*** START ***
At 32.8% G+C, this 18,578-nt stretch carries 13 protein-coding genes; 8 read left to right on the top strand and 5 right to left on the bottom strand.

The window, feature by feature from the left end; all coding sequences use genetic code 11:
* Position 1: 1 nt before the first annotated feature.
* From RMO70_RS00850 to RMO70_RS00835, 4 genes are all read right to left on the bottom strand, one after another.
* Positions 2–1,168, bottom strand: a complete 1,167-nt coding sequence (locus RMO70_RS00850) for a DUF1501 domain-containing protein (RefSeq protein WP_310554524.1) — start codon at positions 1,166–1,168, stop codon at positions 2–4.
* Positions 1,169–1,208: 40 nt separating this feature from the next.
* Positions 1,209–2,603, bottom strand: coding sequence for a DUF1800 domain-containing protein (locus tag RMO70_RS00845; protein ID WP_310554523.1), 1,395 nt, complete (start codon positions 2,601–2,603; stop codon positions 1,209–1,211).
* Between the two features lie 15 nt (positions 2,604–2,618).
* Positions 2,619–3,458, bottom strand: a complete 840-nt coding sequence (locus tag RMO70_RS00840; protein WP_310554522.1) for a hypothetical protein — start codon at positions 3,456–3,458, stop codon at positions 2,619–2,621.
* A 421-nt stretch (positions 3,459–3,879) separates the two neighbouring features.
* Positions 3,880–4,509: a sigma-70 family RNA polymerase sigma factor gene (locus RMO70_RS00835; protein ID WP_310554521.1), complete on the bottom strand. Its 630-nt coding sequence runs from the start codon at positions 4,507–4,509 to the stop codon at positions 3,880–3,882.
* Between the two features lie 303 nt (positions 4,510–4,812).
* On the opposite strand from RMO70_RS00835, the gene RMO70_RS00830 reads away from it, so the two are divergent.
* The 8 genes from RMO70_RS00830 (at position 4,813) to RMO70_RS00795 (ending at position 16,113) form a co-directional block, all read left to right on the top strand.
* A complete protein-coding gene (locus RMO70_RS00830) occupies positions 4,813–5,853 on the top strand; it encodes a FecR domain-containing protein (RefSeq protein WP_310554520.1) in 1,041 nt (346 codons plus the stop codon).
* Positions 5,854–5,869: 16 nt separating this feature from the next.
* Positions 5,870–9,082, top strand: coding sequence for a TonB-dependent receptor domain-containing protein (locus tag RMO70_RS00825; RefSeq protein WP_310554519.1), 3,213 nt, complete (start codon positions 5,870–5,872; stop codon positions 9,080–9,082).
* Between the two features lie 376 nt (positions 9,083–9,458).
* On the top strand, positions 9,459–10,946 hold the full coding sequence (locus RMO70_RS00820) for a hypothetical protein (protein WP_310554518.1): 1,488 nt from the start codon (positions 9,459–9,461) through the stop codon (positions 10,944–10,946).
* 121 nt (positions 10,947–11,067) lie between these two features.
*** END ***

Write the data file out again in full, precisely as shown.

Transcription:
At 32.8% G+C, this 18,578-nt stretch carries 13 protein-coding genes; 8 read left to right on the top strand and 5 right to left on the bottom strand.

The window, feature by feature from the left end; all coding sequences use genetic code 11:
* Position 1: 1 nt before the first annotated feature.
* From RMO70_RS00850 to RMO70_RS00835, 4 genes are all read right to left on the bottom strand, one after another.
* Positions 2–1,168, bottom strand: a complete 1,167-nt coding sequence (locus RMO70_RS00850) for a DUF1501 domain-containing protein (RefSeq protein WP_310554524.1) — start codon at positions 1,166–1,168, stop codon at positions 2–4.
* Positions 1,169–1,208: 40 nt separating this feature from the next.
* Positions 1,209–2,603, bottom strand: coding sequence for a DUF1800 domain-containing protein (locus tag RMO70_RS00845; protein ID WP_310554523.1), 1,395 nt, complete (start codon positions 2,601–2,603; stop codon positions 1,209–1,211).
* Between the two features lie 15 nt (positions 2,604–2,618).
* Positions 2,619–3,458, bottom strand: a complete 840-nt coding sequence (locus tag RMO70_RS00840; protein WP_310554522.1) for a hypothetical protein — start codon at positions 3,456–3,458, stop codon at positions 2,619–2,621.
* A 421-nt stretch (positions 3,459–3,879) separates the two neighbouring features.
* Positions 3,880–4,509: a sigma-70 family RNA polymerase sigma factor gene (locus RMO70_RS00835; protein ID WP_310554521.1), complete on the bottom strand. Its 630-nt coding sequence runs from the start codon at positions 4,507–4,509 to the stop codon at positions 3,880–3,882.
* Between the two features lie 303 nt (positions 4,510–4,812).
* On the opposite strand from RMO70_RS00835, the gene RMO70_RS00830 reads away from it, so the two are divergent.
* The 8 genes from RMO70_RS00830 (at position 4,813) to RMO70_RS00795 (ending at position 16,113) form a co-directional block, all read left to right on the top strand.
* A complete protein-coding gene (locus RMO70_RS00830) occupies positions 4,813–5,853 on the top strand; it encodes a FecR domain-containing protein (RefSeq protein WP_310554520.1) in 1,041 nt (346 codons plus the stop codon).
* Positions 5,854–5,869: 16 nt separating this feature from the next.
* Positions 5,870–9,082, top strand: coding sequence for a TonB-dependent receptor domain-containing protein (locus tag RMO70_RS00825; RefSeq protein WP_310554519.1), 3,213 nt, complete (start codon positions 5,870–5,872; stop codon positions 9,080–9,082).
* Between the two features lie 376 nt (positions 9,083–9,458).
* On the top strand, positions 9,459–10,946 hold the full coding sequence (locus RMO70_RS00820) for a hypothetical protein (protein WP_310554518.1): 1,488 nt from the start codon (positions 9,459–9,461) through the stop codon (positions 10,944–10,946).
* 121 nt (positions 10,947–11,067) lie between these two features.